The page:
The issue of athletes’ use of harmful substances is inevitably associated with doping, i.e. the use of prohibited substances to enhance one’s sport performance. It is difficult to determine the prevalence of doping in sport as respective legislation undergoes constant changes and athletes using doping will obviously not declare it to the public. Unfortunately, a restrictive anti-doping policy is rarely accompanied by educational activities familiarizing sportspersons with harmful health effects of prohibited substances. As a result, many athletes believe that doping substances are harmless and their effect is limited solely to enhancing one’s performance. The results of a survey conducted among 198 Olympic athletes are alarming, since as many as 195 declared that they would use doping if guaranteed of not being caught (Bamberger & Yaeger, 1997). Even more surprising is the fact that more than half of the respondents declared that they would take a performance-enhancing substance if guaranteed of winning all competitions and then dying due to side effects. These results stimulate reflection on the pressure for success and system of values presented by athletes participating in the survey.
Injuries and contusions experienced by athletes constitute another argument for harmful consequences of participation in competitive sports. Previous studies documented a relationship between psychological stress experienced during competition and risk of serious injury (Blecharz, 2008). An athlete exposed to stress shows enhanced muscle tone and frequently experiences muscular contractions which very often lead to injury resulting from an acute confrontation with a competitor, or inappropriate positioning of a limb; such injuries undoubtedly could be avoided if the muscles were relaxed and the athlete moved more flexibly. Moreover, psychological stress associated with a competition impairs attention and perception of dangerous situations, thus increasing the risk of injury.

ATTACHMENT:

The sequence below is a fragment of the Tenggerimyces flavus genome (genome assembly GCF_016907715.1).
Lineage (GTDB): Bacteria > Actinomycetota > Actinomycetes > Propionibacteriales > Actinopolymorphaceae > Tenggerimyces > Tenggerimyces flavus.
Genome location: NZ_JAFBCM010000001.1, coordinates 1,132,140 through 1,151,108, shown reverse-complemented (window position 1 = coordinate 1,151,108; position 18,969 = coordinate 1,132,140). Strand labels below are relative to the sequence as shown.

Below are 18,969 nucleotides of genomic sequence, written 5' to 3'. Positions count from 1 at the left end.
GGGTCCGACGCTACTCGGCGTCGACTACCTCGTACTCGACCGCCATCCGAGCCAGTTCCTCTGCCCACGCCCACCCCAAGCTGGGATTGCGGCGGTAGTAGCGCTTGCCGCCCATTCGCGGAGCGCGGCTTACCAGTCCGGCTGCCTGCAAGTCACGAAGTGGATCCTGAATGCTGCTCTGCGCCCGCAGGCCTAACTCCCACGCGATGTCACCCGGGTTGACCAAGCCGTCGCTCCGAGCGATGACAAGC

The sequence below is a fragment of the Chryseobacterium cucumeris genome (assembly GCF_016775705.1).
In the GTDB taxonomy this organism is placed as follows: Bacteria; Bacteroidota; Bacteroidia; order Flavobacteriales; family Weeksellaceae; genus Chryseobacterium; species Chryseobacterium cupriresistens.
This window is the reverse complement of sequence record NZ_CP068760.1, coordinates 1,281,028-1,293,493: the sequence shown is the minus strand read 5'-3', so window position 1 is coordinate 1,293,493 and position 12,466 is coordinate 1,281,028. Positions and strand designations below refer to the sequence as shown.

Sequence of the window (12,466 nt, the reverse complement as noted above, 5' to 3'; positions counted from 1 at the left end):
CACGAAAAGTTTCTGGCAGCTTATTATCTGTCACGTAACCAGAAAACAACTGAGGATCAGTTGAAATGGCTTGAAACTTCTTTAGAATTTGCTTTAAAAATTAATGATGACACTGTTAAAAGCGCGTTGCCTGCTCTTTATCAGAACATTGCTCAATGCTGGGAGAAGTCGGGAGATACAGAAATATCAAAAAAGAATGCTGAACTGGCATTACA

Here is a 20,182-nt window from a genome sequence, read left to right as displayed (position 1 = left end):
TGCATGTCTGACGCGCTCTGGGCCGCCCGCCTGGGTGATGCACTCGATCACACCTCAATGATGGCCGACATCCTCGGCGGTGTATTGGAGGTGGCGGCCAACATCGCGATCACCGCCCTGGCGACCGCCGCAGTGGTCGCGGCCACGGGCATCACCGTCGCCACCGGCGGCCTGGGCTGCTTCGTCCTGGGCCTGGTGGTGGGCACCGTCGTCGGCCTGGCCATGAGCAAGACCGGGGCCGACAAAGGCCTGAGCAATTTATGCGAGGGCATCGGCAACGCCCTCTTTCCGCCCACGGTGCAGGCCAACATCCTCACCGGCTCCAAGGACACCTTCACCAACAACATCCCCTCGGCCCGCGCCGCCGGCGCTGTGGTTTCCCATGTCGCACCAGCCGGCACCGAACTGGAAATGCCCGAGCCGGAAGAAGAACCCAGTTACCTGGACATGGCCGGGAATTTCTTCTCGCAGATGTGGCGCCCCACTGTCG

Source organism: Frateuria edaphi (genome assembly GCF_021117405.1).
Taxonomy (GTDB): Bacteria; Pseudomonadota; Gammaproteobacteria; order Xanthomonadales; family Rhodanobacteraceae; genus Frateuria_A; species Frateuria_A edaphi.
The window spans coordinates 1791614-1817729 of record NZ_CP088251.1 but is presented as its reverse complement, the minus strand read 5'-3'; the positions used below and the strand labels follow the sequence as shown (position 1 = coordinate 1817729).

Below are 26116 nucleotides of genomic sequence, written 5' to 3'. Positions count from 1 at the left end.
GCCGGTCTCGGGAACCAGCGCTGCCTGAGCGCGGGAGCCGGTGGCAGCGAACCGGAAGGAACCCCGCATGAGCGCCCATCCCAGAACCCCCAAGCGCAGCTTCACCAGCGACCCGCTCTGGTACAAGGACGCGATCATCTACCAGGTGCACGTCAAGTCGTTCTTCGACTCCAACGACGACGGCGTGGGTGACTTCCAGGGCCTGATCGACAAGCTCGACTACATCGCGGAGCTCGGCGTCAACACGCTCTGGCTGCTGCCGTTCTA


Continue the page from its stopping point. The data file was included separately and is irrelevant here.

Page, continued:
Exercise addiction constitutes another issue related to health threats of competitive sporting. The typical signs of exercise addiction include obsessive thinking about exercise and feeling of guilt or even fear when skipping a planned training session (Pasman & Thompson, 1988). Moreover, one develops a mechanism of increased tolerance which is also characteristic for other types of addiction – after a certain amount of time previous training loads are perceived as insufficient and thus constantly increased in order to satisfy an athlete. This inevitably leads to uncontrolled, too intensive exercising. Moreover, competitive sporting is associated with increased risk for eating disorders. It is noteworthy that participation in competitive sports was shown to be associated with higher incidence of eating disorders, mostly anorexia and bulimia (Łuszczyńska, 2011). Therefore, many authors emphasize the association between involvement in physical activity and care for attractive appearance (Lipowski, Bulinski & Krawczynski, 2009; Johnson, Fallon, Harris & Burton, 2013). Recently, the body, its appearance and capability have gained growing importance, and physical personality is frequently equated with “public personality” (Fox, 1997) as a subject of consumption and social turnover. More than ever, the human body is inevitably associated with personality, and its social role is becoming difficult to ignore for both individuals and researchers. Therefore, physical appearance is gaining importance as a determinant of human functioning. A growing body of evidence suggests that Northern American communities and citizens of other Western countries exert a considerable effect on our opinions regarding standards of body esthetics, so important already for athletes from Ancient Greece. This is reflected not only by excessive striving for strengthening one’s body, but also improving one’s physical fitness and health. Not surprisingly, many previous studies have revealed an association between physical attractiveness and happiness (Robles, 2009; Gumble & Carels, 2012). However, excess care for one’s appearance, body weight concerns and other similar behaviors are not only a result of social pressure. It was shown that people representing certain personality types are more prone to suggestions of others regarding their appearance (Swami, Hadji-Michael & Furnham, 2008).